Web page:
Like a pair of old shoes on the feet of a ten-year-old, I had to grow into Kubrick. In love with cinema from a young age, I would hear people talk of 2001: A Space Odyssey in hushed, reverent tones, the same way people talk of Sgt. Pepper or The Catcher in the Rye. I first saw 2001 when I was 11 or 12, and though I was mesmerised by its beauty and its unnerving evocation of loneliness, I felt somewhat left out, a kid eavesdropping on a conversation he couldn't comprehend. It was almost as if the film was hiding something from me.
When I saw Eyes Wide Shut 8 years later (long after it was originally released), with new eyes, I found myself drawn into a vivid world of light and shadow as tangible and enthralling as my own skin. I knew that I had to give 2001 another chance. The second viewing awoke the same feelings of wonder and desolation and hope, but a veil seemed to lift and I was inside the film, feeling it happening around me, buzzing in my head. I may not have fully understood the events of the story, but the experience was visceral, electric. It left its mark and I had to have more. So I plunged into The Shining, Full Metal Jacket, Dr. Strangelove, Barry Lyndon, each time falling through universes both delicate and violent, each time completely enraptured.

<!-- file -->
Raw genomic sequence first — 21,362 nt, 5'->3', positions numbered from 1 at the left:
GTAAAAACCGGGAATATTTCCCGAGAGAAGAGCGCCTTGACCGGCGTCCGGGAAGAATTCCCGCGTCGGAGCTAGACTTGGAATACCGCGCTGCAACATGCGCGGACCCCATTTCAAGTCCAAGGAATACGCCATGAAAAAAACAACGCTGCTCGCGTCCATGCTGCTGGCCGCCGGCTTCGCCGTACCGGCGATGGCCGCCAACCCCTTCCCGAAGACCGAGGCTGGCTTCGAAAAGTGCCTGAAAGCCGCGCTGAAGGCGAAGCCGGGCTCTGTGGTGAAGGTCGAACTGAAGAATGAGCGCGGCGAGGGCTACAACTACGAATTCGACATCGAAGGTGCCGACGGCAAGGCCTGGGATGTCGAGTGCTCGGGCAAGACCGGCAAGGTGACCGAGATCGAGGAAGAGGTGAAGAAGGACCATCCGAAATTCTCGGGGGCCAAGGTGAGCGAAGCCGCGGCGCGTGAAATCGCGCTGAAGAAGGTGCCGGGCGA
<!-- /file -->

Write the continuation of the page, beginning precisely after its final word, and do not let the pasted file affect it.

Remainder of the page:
In his lifetime, Kubrick made only 13 features, a body of work that appears pale and unproductive in comparison with some of his contemporaries. But every one of Kubrick's films is finely painted, sweated over, assembled with an incisive feel for the language of the screen that reflects the talent of a skilful and passionate storyteller.
That's what a Kubrick film is: a great story, told with vivacity and skill, sometimes surreal, often delirious. Challenging. Beautiful. Compulsive. Hypnotic.
Having made pictures sparked by the films I love for nearly ten years, the time came when I had to pay tribute to Stanley Kubrick. The posters began life as simple black-and-whites, but after I had developed a few of the concepts, I realised that they needed to reflect the colour of the films themselves. And so, the work began for real. I tried to create something that links closely with Kubrick's work and that is driven by ideas: smart and sexy, visual and reflective; images worthy of the wonderful films that inspired them. The final poster is for A.I., the film Kubrick had been developing when he passed away. Although it was completed by Steven Spielberg, Kubrick's influence can be felt in the film's veins. I felt it apt, then, to finish the series with this graphic of David's cybernetic eye, wide open, ready to let the wonders leak in.